The seminars turn a group of learners and a museum into a dynamic lab for visual literacy. In each of three linked sessions, the educator leads the group in engaging with one or two pieces of artwork with openness, curiosity, creative collaboration, and humility.

Learning goals:

Sharpened technical abilities such as close observation, diagnostic acumen, pattern recognition and the perception of non-verbal cues

Enhanced cognitive skills, such as description and interpretation (and understanding the distinction between them), critical thinking, and metacognition

Enriched interpersonal skills with both patients and colleagues, such as collaboration, social awareness and cultural sensitivity

Furthered professional growth: professional identity formation and the nurturing of humanistic qualities such as empathy, tolerance of ambiguity, creativity and enhanced self-reflection.


Facilitated by Eva-Marie Stern, RP, MA
Art Psychotherapist, Adjunct Faculty Dept of Psychiatry, Specialist in Arts-based Education

2021 Fall semester: Wednesdays November 3, 10, 17

4:00pm to 5:30pm at the Royal Ontario Museum (tickets provided; double-vaccination required)

Limited enrolment! This is an in-person small group experience. Attendance at all 3 seminars required to participate

To register: contact


Dear Colleagues,

Postgraduate Medical Education continues to offer the Medical Humanities Education Matching Funding Grant in the amount of $5,000 per project proposal, distributed on a semi-annual basis.

I am writing to announce the call for the fall 2021 submissions. The submission deadline is October 15, 2021 with grants awarded to the successful applicants in December.

The integration of humanities in medical education curricula has the potential to improve observation skills, self-reflection, and enhance learner competencies in the CanMEDS roles. Projects and proposals may reflect a variety of curricular designs which identify how medical humanities will be integrated into curricula and further enhance CanMEDS competencies.

Each proposal will require a matching funding commitment from the submitting department/division, i.e., if the project budget is $4,500 – a letter from the department chair committing to $2,250 is required. Funding will be provided for a one year period, and applicants must agree to submit a project report at end of the period.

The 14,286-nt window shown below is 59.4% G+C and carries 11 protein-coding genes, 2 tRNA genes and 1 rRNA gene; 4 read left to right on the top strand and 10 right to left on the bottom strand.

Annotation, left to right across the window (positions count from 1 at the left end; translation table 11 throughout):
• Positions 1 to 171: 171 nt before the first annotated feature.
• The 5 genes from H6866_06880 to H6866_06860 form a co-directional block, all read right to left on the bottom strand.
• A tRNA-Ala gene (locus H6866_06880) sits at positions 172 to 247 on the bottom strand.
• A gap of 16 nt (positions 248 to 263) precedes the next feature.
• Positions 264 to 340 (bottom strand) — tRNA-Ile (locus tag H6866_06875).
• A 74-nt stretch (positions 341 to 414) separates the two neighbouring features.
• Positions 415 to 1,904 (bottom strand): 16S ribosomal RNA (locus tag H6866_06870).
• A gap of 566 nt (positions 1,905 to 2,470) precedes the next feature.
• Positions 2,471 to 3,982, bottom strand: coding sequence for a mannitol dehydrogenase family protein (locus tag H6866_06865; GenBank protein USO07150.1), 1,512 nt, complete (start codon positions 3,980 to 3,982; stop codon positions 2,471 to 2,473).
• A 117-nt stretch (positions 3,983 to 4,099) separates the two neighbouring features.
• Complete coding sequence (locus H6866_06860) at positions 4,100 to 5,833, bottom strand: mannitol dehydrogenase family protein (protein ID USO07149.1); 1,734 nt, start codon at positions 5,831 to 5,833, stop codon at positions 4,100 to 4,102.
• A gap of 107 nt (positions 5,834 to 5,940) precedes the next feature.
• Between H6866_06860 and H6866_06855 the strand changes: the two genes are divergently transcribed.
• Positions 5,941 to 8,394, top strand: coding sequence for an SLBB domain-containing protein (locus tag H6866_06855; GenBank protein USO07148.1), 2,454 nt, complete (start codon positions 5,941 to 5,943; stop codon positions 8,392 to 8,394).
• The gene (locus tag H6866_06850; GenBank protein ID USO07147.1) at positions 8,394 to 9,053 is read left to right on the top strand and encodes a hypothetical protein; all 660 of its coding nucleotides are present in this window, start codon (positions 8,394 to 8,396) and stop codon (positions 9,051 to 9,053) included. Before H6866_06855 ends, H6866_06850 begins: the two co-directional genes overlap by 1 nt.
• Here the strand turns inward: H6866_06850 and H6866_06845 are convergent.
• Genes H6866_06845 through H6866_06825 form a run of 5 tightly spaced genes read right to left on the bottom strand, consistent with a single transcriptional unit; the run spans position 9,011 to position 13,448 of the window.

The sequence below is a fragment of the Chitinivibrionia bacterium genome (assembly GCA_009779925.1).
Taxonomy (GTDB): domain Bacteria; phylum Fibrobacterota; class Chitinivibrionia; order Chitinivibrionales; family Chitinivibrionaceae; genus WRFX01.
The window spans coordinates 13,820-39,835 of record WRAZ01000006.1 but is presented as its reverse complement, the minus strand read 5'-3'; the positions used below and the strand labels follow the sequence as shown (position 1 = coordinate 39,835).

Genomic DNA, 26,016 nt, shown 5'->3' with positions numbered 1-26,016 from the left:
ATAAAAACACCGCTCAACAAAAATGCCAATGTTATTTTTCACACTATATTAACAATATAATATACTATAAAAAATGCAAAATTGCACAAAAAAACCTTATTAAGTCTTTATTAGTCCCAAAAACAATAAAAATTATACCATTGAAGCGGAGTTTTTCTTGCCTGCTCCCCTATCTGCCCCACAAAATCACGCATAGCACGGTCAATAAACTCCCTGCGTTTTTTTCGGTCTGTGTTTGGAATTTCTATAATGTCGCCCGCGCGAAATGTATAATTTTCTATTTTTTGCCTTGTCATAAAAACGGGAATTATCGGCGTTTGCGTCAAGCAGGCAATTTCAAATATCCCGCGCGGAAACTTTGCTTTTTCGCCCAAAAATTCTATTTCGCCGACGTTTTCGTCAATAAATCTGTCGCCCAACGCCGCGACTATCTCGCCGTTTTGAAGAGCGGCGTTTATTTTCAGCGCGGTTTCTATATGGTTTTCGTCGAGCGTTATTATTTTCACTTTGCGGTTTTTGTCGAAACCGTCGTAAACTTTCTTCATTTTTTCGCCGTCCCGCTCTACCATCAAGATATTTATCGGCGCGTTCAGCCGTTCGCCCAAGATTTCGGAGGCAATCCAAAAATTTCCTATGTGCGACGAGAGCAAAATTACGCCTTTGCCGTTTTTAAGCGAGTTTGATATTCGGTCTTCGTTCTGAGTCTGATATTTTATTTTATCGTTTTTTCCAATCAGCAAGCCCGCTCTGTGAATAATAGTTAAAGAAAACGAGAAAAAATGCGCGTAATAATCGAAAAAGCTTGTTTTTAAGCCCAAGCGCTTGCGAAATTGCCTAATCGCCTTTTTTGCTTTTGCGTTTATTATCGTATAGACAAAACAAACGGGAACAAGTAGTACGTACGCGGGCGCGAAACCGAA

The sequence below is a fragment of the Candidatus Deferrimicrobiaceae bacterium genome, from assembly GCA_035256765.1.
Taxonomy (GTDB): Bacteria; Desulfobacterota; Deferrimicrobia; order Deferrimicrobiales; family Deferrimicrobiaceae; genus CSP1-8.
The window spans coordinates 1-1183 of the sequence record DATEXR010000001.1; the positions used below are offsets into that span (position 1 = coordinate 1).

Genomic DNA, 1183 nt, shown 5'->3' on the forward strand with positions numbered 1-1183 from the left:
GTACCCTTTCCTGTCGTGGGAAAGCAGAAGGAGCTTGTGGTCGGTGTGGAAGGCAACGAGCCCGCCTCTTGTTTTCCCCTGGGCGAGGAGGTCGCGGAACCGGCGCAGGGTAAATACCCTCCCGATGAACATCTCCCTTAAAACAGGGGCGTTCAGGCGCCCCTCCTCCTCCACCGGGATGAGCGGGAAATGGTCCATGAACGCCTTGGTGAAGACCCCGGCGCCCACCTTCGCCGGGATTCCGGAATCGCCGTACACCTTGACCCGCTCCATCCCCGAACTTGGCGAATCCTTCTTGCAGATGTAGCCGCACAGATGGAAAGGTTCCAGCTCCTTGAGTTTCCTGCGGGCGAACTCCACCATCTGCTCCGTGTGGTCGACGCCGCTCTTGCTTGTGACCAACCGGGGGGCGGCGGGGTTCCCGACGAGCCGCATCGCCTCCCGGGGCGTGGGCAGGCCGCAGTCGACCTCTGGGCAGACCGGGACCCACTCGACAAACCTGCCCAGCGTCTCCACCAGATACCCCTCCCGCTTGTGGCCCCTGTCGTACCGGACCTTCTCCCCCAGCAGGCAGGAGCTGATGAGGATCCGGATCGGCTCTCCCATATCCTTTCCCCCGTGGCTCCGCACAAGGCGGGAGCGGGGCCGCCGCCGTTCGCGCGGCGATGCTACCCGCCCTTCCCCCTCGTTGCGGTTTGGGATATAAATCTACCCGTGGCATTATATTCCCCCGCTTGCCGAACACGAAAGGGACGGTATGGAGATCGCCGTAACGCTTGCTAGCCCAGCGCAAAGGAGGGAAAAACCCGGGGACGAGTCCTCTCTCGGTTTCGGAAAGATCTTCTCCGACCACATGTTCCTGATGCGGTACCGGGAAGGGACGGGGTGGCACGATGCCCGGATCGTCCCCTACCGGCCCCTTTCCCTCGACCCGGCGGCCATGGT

PGME will transfer the awarded funds to the successful applicant’s Academic Department in the Temerty Faculty of Medicine. Business Managers will provide Financial Information Services (FIS) account numbers to facilitate this transfer within four weeks of application approval or the funding offer will be withdrawn. The Academic Department will be responsible for the disbursement of funds to the successful applicant.

Attached is further background on the purpose of the grant as well as a template for the application. Please distribute widely.

We look forward to receiving applications for the Medical Humanities Education Grant by October 15, 2021.

Please submit your package by email to Arlene McKinley at


Cinema Medica presents: The Diving Bell and the Butterfly 

Julian Schnabel’s The Diving Bell and the Butterfly depicts the life of Elle editor Jean-Dominique Bauby, who developed locked-in syndrome resulting from a stroke at age 43. The film is based on the 1997 memoir of the same name, which Bauby wrote over ten months by blinking his left eyelid. Subjective cinematography – the story is told from Bauby’s literal point of view – voiceover, and impressionistic sequences convey Bauby’s rich inner world and interactions with various health care providers with great empathy. The film takes place in the hospital in Berck-sur-Mer where Bauby was a patient, with the staff making appearances in the cast.

View the trailer here:

Date & Time: Tuesday, Oct. 19, 2021 at 6pm.

How It Will Work: If you register, you will get a link to join us for the screening and discussion.

Register at!

For more information, please contact Michael Tau:


The IPE Curriculum Portfolio at the Centre for Interprofessional Education and The Program In Health, Arts and Humanities  at the University of Toronto invites students to apply for the Interprofessional Health, Arts & Humanities Certificate Program.  Students wishing to engage in more specialized collaborative, experiential learning opportunities may apply to complete this Certificate Program.  This highly rated course will provide students with narrative-based skills, mindfulness training  and arts-based experiences that will support enhanced patient/client care and leadership skills. Some slots remain.



Dear Friends (old & new),

The good news is that MMM Rounds is back just in time for the new school year.